If you read the grimoire of Honorius, you will see the modifications. Orthodox minded magicians can, of course, experiments with the
complete ritual in every detail. My inclination is towards practicality.

It is true that there are occasions where an evocation can be successfully conducted without a banishing ritual, but this is not always the
case, and one can never be sure that a ritual will be successful until its success is manifest. Considering that banishing rituals are neither
difficult time consuming, there is also no reason to dispense with them. For the sake of caution, they should be incorporated.

Why should negative influences leave merely because they are forcefully asked to do so in ritual? The type of spirits or influences which
might linger in a given location are often not particularly strong and will depart at even a minor display of strength. Some magicians need
no banishing beyond a forceful command. In some cases, however, spirits are not banishable and if a magician does not recognize them
beforehand, the ritual will simply not succeed. This is part of magic—like all things, it is not flawless.
The Goetic sigil

A Goetic sigil is the visual representation of a Goetic. All sigils may be regarded as nonrepresentational symbols, used to signify a spiritual
being. Sigil means seal in Latin, but the term in English specifically refers to a symbol that has magical usage—especially in regards to
evocation. Not all Goetics have sigils, however.

There are different recommendations given for what should be done with a sigil. Some of the ancient grimoires state that the sigil should
be worn upon the summoning magician, whereas others state that the sigil ought to be placed on an altar, fulfilling much the same role
that an idol did in ancient pagan ritual. I prefer this latter method.

The substance upon which the sigil is created is generally unimportant, though astrological metals are traditional. Each of the five planets,
along with the sun and moon, have their own respective assigned metals, and it was customary for sigils to be made on such metals. (See
Appendix B for a list of these).

Basic paper is fine for creating the sigil, though it is possible that metal or colored wax sigils may have more of a magical effect due to
their deeper resonance with astrological power, as well as the added benefit of requiring more psychological focus and energy for their
creation. The sigil should be created by you, however, and not printed or created by another. There is a special magical power that arises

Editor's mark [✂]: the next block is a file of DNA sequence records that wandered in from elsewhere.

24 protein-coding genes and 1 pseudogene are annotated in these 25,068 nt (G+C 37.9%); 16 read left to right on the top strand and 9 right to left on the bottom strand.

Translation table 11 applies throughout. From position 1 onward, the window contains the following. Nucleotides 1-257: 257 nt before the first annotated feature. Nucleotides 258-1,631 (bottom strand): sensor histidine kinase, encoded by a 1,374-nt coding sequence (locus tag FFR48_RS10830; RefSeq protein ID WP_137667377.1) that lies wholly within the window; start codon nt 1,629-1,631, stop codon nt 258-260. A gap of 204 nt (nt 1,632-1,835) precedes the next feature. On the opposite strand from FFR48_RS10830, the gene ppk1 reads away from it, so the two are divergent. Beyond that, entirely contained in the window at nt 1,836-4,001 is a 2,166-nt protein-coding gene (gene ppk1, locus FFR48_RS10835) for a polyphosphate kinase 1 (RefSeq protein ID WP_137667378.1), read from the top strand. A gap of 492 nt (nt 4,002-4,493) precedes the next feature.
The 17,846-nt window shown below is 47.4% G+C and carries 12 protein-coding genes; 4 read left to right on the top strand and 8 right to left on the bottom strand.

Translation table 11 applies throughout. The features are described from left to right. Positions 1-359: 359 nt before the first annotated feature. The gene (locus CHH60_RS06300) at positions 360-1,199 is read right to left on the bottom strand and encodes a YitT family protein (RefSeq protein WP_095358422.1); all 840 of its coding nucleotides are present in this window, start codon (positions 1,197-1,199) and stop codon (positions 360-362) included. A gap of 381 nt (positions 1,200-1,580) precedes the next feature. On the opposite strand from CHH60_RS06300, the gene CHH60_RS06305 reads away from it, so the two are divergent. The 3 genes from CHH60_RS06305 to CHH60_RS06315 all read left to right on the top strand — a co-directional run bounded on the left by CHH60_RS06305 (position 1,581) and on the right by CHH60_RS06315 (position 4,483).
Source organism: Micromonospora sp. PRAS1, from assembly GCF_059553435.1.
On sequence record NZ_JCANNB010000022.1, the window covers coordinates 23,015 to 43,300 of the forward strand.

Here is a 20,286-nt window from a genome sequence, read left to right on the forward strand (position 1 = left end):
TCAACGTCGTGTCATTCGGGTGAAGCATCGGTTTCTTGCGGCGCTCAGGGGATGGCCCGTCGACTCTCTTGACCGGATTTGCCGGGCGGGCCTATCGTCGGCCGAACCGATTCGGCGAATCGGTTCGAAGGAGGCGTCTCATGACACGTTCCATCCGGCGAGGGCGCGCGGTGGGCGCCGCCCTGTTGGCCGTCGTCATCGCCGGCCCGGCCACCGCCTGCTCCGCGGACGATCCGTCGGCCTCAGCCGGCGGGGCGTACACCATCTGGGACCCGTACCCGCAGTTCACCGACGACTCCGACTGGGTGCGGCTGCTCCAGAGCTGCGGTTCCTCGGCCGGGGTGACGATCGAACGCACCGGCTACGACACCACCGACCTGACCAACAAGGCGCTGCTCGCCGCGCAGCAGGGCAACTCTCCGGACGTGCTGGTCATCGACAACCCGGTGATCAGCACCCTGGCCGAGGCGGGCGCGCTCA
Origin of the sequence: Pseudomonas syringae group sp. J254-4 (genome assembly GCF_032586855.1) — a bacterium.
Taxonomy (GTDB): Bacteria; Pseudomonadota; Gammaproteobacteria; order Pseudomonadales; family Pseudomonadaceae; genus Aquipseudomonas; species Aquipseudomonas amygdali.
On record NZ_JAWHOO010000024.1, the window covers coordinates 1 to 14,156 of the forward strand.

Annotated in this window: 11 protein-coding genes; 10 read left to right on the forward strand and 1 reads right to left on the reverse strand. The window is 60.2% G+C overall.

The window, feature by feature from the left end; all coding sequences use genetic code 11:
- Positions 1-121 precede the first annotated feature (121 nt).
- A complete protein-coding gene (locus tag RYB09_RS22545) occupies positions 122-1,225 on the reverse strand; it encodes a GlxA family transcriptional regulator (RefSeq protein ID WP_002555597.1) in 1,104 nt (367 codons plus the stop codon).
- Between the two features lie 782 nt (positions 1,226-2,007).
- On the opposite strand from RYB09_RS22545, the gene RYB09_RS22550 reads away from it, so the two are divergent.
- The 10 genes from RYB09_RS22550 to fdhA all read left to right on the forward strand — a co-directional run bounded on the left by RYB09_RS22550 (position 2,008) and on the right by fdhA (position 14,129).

out of creating things yourself, and while it may be possible to evoke using a pre-printed sigil, it is never advisable.

Once the sigil has been used, you can burn it or hide it for safekeeping and later usage. Its use derives from its presence during the ritual,
and not what happens to it later.
Engaging ritual atmosphere

Rituals are more effective when a magician is psychologically stimulated. Often this psychological stimulation is aesthetic in nature. It is
not surprising that older grimoires go into such great detail regarding the aesthetics of ritual. That being said, a suitably aesthetic ritual can
be performed without recourse to the almost impossibly elaborate details given in traditional grimoires. Candles, robes, and incense alone
are sufficient. Some magicians, being especially adept, may have no need for these items, but beginners should not dispense with them.
The more psychologically stimulating and engaging the aesthetics of the ritual, the more power it will have. More adept magicians can do
with less.

In keeping with the darker nature of Goetic magic, I recommend black robes, heavy, darker-scented incense and black candles. You, of
course, are free to use whatever you wish, however.
The Goetic time

Goetics all correspond to certain astrologically potent times. While it is possible to evoke a Goetic outside of these times, you may find
that the perception of the Goetic is less intense, and this can mean that the magic itself may be less intense. If at all possible, observe the
times given in Appendix A.
Goetic Evocation

When all the former aspects are met with, evocation itself is a simple matter—though, to be fair, its simplicity should not be mistaken for
easiness, and evocation absolutely must not be performed with an attitude of flippancy. Solemnity and reverence is best.

The simple instructions that I recommend are as follows:

After the banishing, look upon the Goetic's sigil (if it has one) and call out its name. Either chant its name or formally ask it to arrive—or
do both. If the Goetic has no sigil, its name alone will suffice.

What happens next is contingent upon the magician's perceptive skill: for those sufficiently attuned to perceiving Goetics, a sense of the
Goetic's presence will manifest. Some, however, will perceive nothing.

Whether you feel the presence of the Goetic or not, look carefully into the triangled mirror. Focus on its darkness and watch expectantly
and intensely for any signs of imagery. Even slight imagery can inform you that the Goetic has arrived.

When the time feels right, make your desires known to the Goetic. Then be mindful of what happens to your thoughts, your bodily